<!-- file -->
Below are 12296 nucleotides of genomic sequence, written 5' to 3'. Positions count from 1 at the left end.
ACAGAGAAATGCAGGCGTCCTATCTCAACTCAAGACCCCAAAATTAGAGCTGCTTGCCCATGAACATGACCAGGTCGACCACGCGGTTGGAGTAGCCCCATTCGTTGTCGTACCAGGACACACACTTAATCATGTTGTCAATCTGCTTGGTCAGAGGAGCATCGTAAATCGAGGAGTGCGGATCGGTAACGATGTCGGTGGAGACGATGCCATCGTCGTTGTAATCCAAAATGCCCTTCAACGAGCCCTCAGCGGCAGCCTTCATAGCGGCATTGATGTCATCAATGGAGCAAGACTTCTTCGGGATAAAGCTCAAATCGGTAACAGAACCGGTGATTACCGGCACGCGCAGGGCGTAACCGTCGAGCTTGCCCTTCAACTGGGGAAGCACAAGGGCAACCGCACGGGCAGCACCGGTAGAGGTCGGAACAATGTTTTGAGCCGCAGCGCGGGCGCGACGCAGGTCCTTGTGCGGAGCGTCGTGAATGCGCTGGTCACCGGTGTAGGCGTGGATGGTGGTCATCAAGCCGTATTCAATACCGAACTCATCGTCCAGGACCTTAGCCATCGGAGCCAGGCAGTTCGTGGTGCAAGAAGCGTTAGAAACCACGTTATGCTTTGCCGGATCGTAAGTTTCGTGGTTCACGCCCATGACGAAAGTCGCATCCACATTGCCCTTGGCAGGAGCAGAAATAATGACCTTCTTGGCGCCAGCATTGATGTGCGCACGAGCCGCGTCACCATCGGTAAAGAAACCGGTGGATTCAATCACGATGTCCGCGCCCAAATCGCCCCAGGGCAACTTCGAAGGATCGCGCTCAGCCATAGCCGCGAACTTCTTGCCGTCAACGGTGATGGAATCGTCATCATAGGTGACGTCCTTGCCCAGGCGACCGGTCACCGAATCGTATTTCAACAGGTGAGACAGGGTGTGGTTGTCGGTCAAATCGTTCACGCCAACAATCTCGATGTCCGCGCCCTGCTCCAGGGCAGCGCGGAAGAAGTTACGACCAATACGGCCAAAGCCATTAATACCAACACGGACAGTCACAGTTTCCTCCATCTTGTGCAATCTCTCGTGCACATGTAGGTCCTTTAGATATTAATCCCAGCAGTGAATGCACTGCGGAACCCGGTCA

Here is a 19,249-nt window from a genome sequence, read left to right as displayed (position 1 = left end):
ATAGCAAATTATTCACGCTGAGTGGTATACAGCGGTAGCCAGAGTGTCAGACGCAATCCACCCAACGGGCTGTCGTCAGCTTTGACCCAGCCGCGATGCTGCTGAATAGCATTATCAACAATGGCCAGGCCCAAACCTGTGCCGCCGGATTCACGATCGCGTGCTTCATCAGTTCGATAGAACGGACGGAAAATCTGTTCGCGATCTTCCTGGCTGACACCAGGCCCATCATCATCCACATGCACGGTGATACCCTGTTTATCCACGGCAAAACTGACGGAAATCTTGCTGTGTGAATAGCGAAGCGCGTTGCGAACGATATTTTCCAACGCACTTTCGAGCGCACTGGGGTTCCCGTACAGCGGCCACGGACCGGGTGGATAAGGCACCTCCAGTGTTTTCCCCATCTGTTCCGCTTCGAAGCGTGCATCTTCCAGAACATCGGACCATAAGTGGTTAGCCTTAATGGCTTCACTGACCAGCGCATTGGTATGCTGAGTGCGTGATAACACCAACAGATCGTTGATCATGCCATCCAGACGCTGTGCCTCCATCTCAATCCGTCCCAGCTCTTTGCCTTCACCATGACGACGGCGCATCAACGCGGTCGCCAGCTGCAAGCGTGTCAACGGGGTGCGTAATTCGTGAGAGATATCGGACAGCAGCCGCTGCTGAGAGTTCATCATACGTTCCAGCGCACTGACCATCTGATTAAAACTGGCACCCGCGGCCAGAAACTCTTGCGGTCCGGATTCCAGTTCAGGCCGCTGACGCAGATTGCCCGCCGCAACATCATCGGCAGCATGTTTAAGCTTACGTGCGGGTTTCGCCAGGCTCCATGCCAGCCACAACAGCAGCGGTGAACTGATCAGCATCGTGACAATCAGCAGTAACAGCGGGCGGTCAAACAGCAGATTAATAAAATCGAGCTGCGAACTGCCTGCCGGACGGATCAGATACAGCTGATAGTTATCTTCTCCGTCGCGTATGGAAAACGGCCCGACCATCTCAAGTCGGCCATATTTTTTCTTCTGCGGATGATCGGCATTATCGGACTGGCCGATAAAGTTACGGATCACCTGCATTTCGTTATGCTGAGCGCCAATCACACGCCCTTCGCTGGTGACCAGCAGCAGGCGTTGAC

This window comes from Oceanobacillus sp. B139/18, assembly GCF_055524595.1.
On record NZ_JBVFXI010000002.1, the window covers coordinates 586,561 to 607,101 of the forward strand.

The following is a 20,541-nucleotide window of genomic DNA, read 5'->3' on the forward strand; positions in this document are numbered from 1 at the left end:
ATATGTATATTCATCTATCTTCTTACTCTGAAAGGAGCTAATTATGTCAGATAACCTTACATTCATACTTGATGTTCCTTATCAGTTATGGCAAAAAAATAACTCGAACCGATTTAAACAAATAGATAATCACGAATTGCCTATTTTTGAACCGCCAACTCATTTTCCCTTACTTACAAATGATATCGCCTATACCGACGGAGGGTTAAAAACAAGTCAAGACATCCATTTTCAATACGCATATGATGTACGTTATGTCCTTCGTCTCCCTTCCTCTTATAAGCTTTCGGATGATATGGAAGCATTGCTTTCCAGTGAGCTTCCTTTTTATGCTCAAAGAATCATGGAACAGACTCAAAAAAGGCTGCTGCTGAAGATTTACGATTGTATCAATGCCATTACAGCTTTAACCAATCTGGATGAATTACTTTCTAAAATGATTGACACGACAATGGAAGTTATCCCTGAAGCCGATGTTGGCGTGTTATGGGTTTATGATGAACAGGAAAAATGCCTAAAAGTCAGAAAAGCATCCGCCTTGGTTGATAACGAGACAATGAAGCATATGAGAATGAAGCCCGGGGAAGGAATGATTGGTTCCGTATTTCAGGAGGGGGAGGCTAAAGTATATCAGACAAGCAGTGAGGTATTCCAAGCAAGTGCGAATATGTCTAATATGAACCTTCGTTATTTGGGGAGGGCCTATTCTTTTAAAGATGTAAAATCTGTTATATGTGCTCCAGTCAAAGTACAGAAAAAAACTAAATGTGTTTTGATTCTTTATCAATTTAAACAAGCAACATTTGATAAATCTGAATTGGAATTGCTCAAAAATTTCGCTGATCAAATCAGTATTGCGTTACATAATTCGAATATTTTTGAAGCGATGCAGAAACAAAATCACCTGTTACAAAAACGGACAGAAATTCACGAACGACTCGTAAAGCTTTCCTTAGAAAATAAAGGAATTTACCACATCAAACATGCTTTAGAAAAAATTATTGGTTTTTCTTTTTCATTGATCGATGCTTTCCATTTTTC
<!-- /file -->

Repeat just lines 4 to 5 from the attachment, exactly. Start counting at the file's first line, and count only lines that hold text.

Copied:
ATAGCAAATTATTCACGCTGAGTGGTATACAGCGGTAGCCAGAGTGTCAGACGCAATCCACCCAACGGGCTGTCGTCAGCTTTGACCCAGCCGCGATGCTGCTGAATAGCATTATCAACAATGGCCAGGCCCAAACCTGTGCCGCCGGATTCACGATCGCGTGCTTCATCAGTTCGATAGAACGGACGGAAAATCTGTTCGCGATCTTCCTGGCTGACACCAGGCCCATCATCATCCACATGCACGGTGATACCCTGTTTATCCACGGCAAAACTGACGGAAATCTTGCTGTGTGAATAGCGAAGCGCGTTGCGAACGATATTTTCCAACGCACTTTCGAGCGCACTGGGGTTCCCGTACAGCGGCCACGGACCGGGTGGATAAGGCACCTCCAGTGTTTTCCCCATCTGTTCCGCTTCGAAGCGTGCATCTTCCAGAACATCGGACCATAAGTGGTTAGCCTTAATGGCTTCACTGACCAGCGCATTGGTATGCTGAGTGCGTGATAACACCAACAGATCGTTGATCATGCCATCCAGACGCTGTGCCTCCATCTCAATCCGTCCCAGCTCTTTGCCTTCACCATGACGACGGCGCATCAACGCGGTCGCCAGCTGCAAGCGTGTCAACGGGGTGCGTAATTCGTGAGAGATATCGGACAGCAGCCGCTGCTGAGAGTTCATCATACGTTCCAGCGCACTGACCATCTGATTAAAACTGGCACCCGCGGCCAGAAACTCTTGCGGTCCGGATTCCAGTTCAGGCCGCTGACGCAGATTGCCCGCCGCAACATCATCGGCAGCATGTTTAAGCTTACGTGCGGGTTTCGCCAGGCTCCATGCCAGCCACAACAGCAGCGGTGAACTGATCAGCATCGTGACAATCAGCAGTAACAGCGGGCGGTCAAACAGCAGATTAATAAAATCGAGCTGCGAACTGCCTGCCGGACGGATCAGATACAGCTGATAGTTATCTTCTCCGTCGCGTATGGAAAACGGCCCGACCATCTCAAGTCGGCCATATTTTTTCTTCTGCGGATGATCGGCATTATCGGACTGGCCGATAAAGTTACGGATCACCTGCATTTCGTTATGCTGAGCGCCAATCACACGCCCTTCGCTGGTGACCAGCAGCAGGCGTTGAC

This window comes from Oceanobacillus sp. B139/18, assembly GCF_055524595.1.